Albert D. Miller Jr., longtime Perry Hall High School athletic director and coach who had also coached at Dundalk and Parkville high schools, died July 13 at his home from Alzheimer’s disease.
The Parkville resident was 82.
“He was a very versatile guy who was strong on academics, and the kids respected him as a leader,” said Robert Y. Dubel of Glen Arm, superintendent of Baltimore County public schools for 16 years before retiring in 1992.
Frank A. Insinga of Perry Hall recalled that he knew Mr. Miller “three ways” — as a student, as a co-worker and “as his tax preparer.”
“I played varsity baseball for him at Dundalk High School. I was a catcher,” Mr. Insinga said. “We were tough blue-collar kids, and he loved us and we respected him as our teacher.”
Albert Dominic Miller Jr. was the son of Albert D. Miller Sr. and Eleanor Gauyaux. He was born in Baltimore and raised in Edgewood.
He was an outstanding football and baseball player while a student at Bel Air High School, and after graduating in 1953 he enrolled at what was then Western Maryland College, now McDaniel College. There he continued playing football and baseball.
After receiving a bachelor’s degree in 1957, he began a four-decade career with Baltimore County schools, first as a coach at Dundalk High.
He then joined the faculty of Parkville High School and in 1966 transferred to Perry Hall High School and was named the school’s athletic director. He also coached the football and wrestling teams.
“I didn’t see Al for years. After high school, I [started] a teaching career and taught at Essex, and then there was an opening at Perry Hall High School in 1973. I was a physical education teacher and coached a couple of sports,” Mr. Insingna said.
“You could say that at times Al was too nice of a guy — he was liked by all of the students and those he coached. But when needed, he knew how to tighten the knot,” he said.
"He was a good listener and would do anything he could for you. If you needed to go for a doctor’s appointment, for instance, and couldn’t find a [substitute teacher], Al would cover your class,” Mr. Insinga said. “He was a great man. No one ever said a negative thing about him.”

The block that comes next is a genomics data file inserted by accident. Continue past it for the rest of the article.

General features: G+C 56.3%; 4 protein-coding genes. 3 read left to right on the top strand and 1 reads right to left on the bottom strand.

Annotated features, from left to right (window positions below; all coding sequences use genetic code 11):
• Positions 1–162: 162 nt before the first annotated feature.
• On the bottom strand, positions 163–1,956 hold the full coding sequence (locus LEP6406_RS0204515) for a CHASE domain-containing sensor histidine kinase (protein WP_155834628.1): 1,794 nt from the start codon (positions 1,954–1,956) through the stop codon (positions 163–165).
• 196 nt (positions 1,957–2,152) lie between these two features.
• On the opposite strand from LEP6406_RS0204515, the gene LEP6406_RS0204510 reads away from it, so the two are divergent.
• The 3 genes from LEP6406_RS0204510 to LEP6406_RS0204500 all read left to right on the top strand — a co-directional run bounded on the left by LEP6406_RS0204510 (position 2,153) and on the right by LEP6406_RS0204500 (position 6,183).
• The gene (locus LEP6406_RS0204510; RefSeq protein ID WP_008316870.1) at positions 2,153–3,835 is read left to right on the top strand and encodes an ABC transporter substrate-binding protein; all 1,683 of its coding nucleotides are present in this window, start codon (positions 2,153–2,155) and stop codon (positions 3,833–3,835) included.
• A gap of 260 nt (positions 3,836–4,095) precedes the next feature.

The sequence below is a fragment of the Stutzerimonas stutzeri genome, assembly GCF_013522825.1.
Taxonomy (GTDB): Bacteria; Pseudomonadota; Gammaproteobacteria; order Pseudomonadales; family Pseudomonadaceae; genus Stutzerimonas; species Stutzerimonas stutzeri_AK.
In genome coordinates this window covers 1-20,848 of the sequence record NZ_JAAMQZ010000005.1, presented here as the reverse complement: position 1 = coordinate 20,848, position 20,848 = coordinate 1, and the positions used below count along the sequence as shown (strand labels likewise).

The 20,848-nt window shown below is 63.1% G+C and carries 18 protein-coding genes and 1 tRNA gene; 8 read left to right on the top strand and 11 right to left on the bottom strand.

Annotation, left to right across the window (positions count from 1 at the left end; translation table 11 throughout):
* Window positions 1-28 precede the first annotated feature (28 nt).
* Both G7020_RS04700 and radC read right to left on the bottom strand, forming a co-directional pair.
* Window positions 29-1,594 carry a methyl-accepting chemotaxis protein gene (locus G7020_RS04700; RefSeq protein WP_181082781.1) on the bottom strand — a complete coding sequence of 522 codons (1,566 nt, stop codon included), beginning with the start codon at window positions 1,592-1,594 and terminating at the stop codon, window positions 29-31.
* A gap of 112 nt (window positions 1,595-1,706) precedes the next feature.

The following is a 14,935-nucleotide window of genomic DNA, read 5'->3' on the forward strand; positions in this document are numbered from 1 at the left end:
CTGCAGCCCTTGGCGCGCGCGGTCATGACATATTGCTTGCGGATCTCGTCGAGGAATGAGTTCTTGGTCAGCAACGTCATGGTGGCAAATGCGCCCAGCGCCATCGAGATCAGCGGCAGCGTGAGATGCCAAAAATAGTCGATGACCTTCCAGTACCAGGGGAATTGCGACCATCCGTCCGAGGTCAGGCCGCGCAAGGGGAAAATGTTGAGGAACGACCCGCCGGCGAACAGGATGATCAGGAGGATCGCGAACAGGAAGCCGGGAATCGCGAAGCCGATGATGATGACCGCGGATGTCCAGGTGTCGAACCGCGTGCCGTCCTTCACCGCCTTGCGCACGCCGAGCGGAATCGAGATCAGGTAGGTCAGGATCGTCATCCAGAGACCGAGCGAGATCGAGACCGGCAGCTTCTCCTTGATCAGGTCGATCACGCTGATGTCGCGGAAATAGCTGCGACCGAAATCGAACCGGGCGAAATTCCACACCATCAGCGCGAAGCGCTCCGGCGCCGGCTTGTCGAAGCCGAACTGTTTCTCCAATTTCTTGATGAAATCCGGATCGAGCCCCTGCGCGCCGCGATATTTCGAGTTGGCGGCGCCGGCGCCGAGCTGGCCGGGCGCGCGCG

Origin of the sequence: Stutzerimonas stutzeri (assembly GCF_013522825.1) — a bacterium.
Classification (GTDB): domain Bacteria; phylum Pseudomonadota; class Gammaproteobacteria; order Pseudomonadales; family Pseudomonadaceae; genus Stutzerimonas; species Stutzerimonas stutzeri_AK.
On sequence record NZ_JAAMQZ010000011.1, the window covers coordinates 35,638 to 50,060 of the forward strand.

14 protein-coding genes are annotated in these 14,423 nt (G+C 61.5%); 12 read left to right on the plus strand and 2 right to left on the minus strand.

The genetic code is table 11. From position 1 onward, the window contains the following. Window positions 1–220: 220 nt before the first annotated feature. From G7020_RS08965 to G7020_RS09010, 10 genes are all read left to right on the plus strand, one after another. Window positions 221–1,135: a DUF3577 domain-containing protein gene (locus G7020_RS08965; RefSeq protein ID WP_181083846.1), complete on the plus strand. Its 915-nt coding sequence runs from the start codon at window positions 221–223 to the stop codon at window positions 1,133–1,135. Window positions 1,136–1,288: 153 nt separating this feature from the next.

“We had a policy that we viewed coaches as teachers first, and he played that role perfectly. He was a master teacher,” Dr. Dubel said. “Al was very outgoing and personable and quite the salesman for Perry Hall High School. He was a great spokesman for the school he so loved.”
Mr. Miller often went to extraordinary lengths for his students.
“He often paid for shoes so a kid could play football, or he’d fly to a college to speak to the athletic director so a kid of his could get an athletic scholarship,” said his wife of 59 years, the former Jean D. Grenzer. “He was a very good man.”
“There is no other word in the English language to describe Mr. Miller than superlative,” said Tim Crotty of Perry Hall, the student manager of the football and wrestling teams from 1967 to 1970. “He was much beloved by the student body, faculty and the administration.
“You had to be out of your right mind if you didn’t like the man,” Mr. Crotty said. “He was like a second father to me.”
In 1980, Mr. Miller coached the school’s wrestling team to its first title. He stepped down as wrestling coach in 1994 after 19 seasons because of a new Baltimore County schools rule that allowed athletic directors to coach only one sport. By that time, he had coached teams to four county titles — three at Perry Hall and one at Dundalk.
“His teams were among the county tournament’s top-four team finishers in 18 of his 20 coaching seasons,” reported The Baltimore Sun at the time.
“It’s going to be hard giving up being head wrestling coach because I love it,” he told The Sun. “But I’ll stay involved by working tournaments and things like that.”
Mr. Miller coached the Perry Hall football team for 19 seasons, and won five county titles. He assisted Joe Stoy, who took over as football coach in 1985, for the next 13 years, and added five more county titles.
He was named Baltimore County wrestling coach of the year four times, and county football coach of the year three times.
In 1998, Mr. Miller was the first inductee into the Perry Hall Sports Hall of Fame, and in 2002 the Maryland State Athletic Directors Association named him to its Hall of Fame.
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In addition to his wife, he is survived by two sons, Albert D. Miller III of Forest Hill and William H. Miller of Felton, Pa.; a daughter, Joanne Miller Waldron of Cockeysville; a brother, Ronald Miller of Silver Spring; a sister, Joan Drasata of Riderwood; three grandchildren; and a great-grandson.